Goldman Sachs Executive Quits, Calls Bank Morally Bankrupt

Greg Smith, who is departing his post as Director of U.S. Equity Derivatives in Europe for Goldman Sachs, is leaving the firm today after 12 years. He has decided to write a New York Times Op-Ed that will make sure he is not welcome at the firm anytime soon.

In his op-ed Smith takes the firm to task for turning from a culture that put its clients needs first to a firm that only exists to satisfy its own greed.

He writes,

“[T]he interests of the client continue to be sidelined in the way the firm operates and thinks about making money. I truly believe that this decline in the firm’s moral fiber represents the single most serious threat to its long-run survival.”

The Goldman Sachs of today not only places little concern in the needs of its customers, says Smith, who is based in London, but internally mocks them.

“I don’t know of any illegal behavior, but will people push the envelope and pitch lucrative and complicated products to clients even if they are not the simplest investments or the ones most directly aligned with the client’s goals? Absolutely. Every day, in fact.”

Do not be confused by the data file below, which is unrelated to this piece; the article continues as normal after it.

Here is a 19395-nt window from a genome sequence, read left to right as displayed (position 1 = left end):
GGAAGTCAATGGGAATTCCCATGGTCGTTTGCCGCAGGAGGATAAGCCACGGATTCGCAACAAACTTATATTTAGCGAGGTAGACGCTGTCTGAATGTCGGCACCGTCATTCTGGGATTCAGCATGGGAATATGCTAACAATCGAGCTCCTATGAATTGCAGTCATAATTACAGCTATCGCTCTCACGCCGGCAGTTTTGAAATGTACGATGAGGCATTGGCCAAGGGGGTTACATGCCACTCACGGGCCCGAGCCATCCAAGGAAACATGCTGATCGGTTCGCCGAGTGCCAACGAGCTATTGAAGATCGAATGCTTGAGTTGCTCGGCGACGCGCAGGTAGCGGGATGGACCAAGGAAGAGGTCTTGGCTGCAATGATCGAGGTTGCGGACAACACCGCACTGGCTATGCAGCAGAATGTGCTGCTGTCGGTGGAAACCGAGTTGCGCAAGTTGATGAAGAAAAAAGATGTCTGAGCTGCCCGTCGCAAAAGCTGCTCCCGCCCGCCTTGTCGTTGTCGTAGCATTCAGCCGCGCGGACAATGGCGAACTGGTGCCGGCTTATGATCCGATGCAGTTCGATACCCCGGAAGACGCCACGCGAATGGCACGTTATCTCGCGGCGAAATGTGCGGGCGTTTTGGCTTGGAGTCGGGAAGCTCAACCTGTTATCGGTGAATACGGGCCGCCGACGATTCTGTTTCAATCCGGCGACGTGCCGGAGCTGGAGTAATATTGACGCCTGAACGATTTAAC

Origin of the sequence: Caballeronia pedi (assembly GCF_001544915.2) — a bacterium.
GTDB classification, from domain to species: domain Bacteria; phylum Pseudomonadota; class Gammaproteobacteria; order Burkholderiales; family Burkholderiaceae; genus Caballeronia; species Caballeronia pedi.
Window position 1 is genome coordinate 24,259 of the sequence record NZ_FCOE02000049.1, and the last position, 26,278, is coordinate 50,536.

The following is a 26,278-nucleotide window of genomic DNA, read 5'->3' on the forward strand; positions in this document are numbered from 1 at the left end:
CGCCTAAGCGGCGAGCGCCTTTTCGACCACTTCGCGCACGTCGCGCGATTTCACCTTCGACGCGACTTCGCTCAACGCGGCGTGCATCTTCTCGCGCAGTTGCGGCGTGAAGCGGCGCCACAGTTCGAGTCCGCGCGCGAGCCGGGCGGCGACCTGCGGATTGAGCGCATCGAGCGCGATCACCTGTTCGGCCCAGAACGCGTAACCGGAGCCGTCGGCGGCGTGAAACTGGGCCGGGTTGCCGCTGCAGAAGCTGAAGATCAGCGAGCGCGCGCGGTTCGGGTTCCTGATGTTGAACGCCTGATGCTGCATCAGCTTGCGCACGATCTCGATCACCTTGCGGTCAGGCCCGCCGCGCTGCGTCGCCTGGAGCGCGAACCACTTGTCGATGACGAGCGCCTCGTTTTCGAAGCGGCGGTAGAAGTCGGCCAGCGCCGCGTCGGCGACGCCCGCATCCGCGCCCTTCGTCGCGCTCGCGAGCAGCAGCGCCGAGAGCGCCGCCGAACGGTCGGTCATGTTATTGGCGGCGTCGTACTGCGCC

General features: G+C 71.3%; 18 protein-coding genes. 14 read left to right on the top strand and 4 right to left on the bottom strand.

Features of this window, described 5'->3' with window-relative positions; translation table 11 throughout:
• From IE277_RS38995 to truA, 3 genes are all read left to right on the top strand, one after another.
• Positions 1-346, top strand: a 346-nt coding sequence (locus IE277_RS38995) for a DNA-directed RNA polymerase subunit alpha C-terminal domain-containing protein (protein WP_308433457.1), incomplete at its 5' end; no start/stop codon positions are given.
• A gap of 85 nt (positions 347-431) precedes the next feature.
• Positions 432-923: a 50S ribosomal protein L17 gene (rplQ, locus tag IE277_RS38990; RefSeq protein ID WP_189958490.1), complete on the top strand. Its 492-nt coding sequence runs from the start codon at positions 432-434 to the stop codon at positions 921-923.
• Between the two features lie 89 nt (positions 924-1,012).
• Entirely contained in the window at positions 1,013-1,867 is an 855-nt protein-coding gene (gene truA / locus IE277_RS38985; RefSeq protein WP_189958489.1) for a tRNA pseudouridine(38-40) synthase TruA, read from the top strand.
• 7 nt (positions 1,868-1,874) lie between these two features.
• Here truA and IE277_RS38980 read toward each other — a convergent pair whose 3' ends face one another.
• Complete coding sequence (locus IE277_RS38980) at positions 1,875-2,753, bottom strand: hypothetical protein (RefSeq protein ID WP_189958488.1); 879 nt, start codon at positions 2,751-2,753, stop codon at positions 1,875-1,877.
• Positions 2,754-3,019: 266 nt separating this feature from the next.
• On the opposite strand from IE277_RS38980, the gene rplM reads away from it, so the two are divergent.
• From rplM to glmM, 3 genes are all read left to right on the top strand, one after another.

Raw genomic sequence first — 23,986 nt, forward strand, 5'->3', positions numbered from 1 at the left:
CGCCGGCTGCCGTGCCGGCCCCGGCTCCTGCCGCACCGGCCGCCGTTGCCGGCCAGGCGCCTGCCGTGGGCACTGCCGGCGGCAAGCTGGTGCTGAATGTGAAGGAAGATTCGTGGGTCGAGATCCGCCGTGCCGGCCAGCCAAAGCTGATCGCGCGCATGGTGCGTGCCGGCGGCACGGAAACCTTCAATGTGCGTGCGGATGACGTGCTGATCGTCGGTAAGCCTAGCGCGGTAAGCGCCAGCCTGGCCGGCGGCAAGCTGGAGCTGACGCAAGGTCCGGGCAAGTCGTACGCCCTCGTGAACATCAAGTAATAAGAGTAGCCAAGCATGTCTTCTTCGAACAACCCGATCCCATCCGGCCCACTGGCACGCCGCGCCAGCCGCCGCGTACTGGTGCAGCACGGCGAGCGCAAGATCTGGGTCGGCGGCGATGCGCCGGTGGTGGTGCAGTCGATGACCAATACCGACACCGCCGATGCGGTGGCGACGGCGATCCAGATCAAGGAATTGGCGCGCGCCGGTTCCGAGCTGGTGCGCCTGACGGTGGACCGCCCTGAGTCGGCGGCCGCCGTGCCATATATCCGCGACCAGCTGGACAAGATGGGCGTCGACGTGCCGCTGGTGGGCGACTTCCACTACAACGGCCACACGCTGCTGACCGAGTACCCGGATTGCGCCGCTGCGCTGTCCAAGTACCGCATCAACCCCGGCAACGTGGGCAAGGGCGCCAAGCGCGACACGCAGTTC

Smith is not without his detractors who point out that Smith is also starting his own investment firm as he leaves.

Conservative opinion writer David Frum tweeted,

“Nice of NYT to give Mr. Smith such a prominent ad for his new financial firm,” .

The New York Times is quick to point out that there may not be much in the way of consequences for Goldman Sachs, but Smith’s column does have the power to open a can of worms.

The New York Times writes,

“The way he resigned from Goldman Sachs, and what he had to say, could reignite a debate over how much Wall Street has changed in the wake of the financial crisis.”

Do you think that Smith’s oped will have any effect on Goldman Sachs?